• Were engaged in personally relevant learning.
  • Adjusted their initial plans based on the challenges they were having.
  • Became increasingly independent.
  • Confirmed that they made good choices regarding learning partners or realized that the choices they made regarding partners did not help them in their learning.
  • Reflected on the competencies they were developing and demonstrating.
  • Were inspired daily by videos about creativity and innovation. One favourite was Steven Johnson’s Where Good Ideas Come From below.
  • Were on-task and continued to work without direct adult supervision.
  • Developed ideas for future Innovation Week Events.
  • Were extremely proud on of their learning on presentation day, sharing their projects with peers, teachers, and parents.

Most impressive to me was the curiosity of students who chose not to participate in our initial Innovation Week. These students were often out in the hallway, peering inquisitively at the work begin done inside the gym, asking to come in and see what was happening. But most rewarding to me was the response I received when I asked the group involved in Innovation Week, “Would you participate again?” They emphatically said, “YES!”

As an aside, other innovative ideas that were popping up around the school while Innovation Week took place in the gym.  In Ashley Henderson and Matt White’s classes, students participated in Learn a New Skill week and, like the students participating in Innovation Week, were initially taken aback when given the opportunity to make their own decisions about their learning, but later embraced the freedom of the experience. Skills students decided to focus on included:  juggling, learning card, magic and coin tricks, stop motion animation, duct tape purses, and optical illusions. While in Francoise Rempel and Hugh McDonald‘s classes, students spent time everyday working to create Rube-Goldberg Machines.  I had the chance to visit on the last day and were students ever challenged and engaged!

2013 ended in a very positive way at our school and I look forward to working with our wonderful staff  and community to further explore ways to innovate in order to further engage our learners and bring genuine enthusiasm to the work they do.

What innovative ideas are swirling around in your head?  Are you ready to share them and put them into action?

What’s Different Now?

photo-116Colleagues from my school and I are days away from a sharing session at which we will share our Innovation Learning Designs (ILD) journey with other schools. It has been a journey, but like most journeys, I don’t foresee an actual final destination. How can I? One of my greatest realizations now is that two short years ago we could not have foreseen where we are today, nor can we foresee where we will be in another two years. I often joke about the fact that when our initial ILD proposal was written, no one on our team had ever touched an iPad, let alone worked in a wireless environment. How could we possibly predict where we would go. That’s why it was fascinating to meet with members of our team and answer a question like:

What’s Different Now?

You’d think the place to start would be to discuss the obvious things we are seeing our students doing. What’s different now? Students are:

  • Documenting and reflecting on their learning via ePorfolios
  • Following passions and determining what and how they learn during Genius Hour
  • Writing in and out of the classroom, in and out of class time,  for authentic purposes through their eBooks and blogs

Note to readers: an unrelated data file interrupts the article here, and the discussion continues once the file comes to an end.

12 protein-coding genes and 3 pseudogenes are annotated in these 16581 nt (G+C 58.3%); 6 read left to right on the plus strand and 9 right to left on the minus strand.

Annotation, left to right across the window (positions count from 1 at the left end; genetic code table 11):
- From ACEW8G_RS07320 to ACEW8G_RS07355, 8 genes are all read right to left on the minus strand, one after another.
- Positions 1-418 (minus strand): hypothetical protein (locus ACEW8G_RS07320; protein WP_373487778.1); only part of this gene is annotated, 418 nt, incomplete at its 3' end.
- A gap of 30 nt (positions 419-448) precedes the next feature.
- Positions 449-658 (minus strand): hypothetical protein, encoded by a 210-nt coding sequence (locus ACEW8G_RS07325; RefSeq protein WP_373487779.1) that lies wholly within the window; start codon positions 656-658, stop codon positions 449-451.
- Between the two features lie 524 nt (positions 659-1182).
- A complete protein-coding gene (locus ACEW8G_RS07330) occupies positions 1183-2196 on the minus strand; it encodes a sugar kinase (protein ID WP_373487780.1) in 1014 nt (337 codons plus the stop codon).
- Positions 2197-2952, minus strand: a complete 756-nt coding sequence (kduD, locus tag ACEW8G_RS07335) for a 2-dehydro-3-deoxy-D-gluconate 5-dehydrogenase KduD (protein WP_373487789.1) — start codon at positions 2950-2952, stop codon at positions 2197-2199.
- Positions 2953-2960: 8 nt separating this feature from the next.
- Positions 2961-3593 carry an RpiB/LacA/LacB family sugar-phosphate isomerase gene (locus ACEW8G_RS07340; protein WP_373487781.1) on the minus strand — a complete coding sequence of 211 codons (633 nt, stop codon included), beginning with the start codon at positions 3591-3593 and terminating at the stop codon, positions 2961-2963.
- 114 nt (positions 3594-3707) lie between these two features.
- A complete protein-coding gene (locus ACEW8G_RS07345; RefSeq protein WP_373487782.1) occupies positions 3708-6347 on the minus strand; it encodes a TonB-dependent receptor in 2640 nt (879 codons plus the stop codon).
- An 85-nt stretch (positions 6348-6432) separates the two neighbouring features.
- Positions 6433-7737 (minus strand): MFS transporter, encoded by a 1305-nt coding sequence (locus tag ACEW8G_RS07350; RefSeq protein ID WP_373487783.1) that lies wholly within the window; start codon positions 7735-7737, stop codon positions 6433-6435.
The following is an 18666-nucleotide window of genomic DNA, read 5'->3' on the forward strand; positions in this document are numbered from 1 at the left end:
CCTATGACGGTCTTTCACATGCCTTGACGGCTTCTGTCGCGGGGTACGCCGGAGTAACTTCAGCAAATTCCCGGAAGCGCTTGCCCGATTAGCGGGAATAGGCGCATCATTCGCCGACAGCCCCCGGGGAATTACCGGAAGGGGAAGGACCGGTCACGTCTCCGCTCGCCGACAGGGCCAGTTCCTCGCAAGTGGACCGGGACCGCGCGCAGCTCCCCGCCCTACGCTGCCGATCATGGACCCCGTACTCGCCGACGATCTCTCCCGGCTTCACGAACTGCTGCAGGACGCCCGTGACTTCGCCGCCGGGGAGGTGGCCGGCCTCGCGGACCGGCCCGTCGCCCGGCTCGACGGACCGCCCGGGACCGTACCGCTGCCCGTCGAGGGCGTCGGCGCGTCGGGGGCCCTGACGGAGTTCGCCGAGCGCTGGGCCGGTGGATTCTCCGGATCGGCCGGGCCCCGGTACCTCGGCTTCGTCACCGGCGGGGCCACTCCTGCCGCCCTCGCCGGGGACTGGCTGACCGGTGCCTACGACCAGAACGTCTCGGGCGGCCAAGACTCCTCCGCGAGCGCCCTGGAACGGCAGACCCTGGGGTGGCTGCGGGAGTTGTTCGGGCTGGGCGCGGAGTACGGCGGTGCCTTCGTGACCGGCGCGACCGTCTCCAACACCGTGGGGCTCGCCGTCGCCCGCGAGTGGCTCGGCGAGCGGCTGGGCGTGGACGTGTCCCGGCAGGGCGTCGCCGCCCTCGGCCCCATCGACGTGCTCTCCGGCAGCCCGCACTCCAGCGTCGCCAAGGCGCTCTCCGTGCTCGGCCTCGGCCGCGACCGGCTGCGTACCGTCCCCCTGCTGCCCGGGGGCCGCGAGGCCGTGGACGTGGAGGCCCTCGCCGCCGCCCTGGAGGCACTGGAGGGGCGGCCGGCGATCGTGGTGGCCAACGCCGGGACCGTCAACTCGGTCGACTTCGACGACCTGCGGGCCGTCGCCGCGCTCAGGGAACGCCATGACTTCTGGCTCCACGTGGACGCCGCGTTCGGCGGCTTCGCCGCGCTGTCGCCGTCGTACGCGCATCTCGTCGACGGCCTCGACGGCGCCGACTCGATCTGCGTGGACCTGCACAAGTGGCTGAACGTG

• Developing questioning skills and learning about the world around them during MysterySkype sessions
  • Bringing their own devices so that research and publishing resources are at their fingertips
  • Fulfilling their need to socially connect with peers around the world through projects such as Global Read-aloud, Postcard Exchange, and blog commenting
  • Creating, building, and sharing furniture as part of the WikiSeat project

Yes, things have changed for students. No, I could not have predicted these changes just two short years ago.

But, something surprising happened along the way. Many of our teachers transformed – as did their practice. Before technology impacted students, it first opened doors to our teachers. What came through the doors forced many on staff to think critically about what they were doing, encouraged them to share the already great things going on in their classes, and exposed them to what I consider to be the only source of high quality, on-going professional development. Quite frankly, none of the rich activities listed above were taking place prior to the floodgates opening. When I say floodgates, what I really mean is the combination of…

Wireless + iPads + Twitter +Connection

…and I attribute all of this to the ILD process. Historically, hardware replacement was based on the premise of having so many machines for so many students and replacing it every so many years. Frankly, this method was flawed. Successful implementation (which was present only in pockets around the District prior to ILD) was dependent on who your admin was and who was on staff. Mostly, hardware was given to schools with most asking the question, “Now what?” ILD forced schools to come together, work collaboratively, and develop a plan based on learning that could be supported with technology. It had never been done this way! The fact that teams committed to professional development and sharing further strengthens the process. So has ILD been successful? I dare anyone to say it has not. There is a tremendous amount of evidence to support this:

Part of the Surrey contingent at #ConnectEDca
Part of the Surrey contingent at #ConnectEDca
  • Over 30 educators from Surrey attended the recent #ConnectEDca conference in Calgary. That’s over 10% of attendees. There is an obvious thirst for learning and sharing.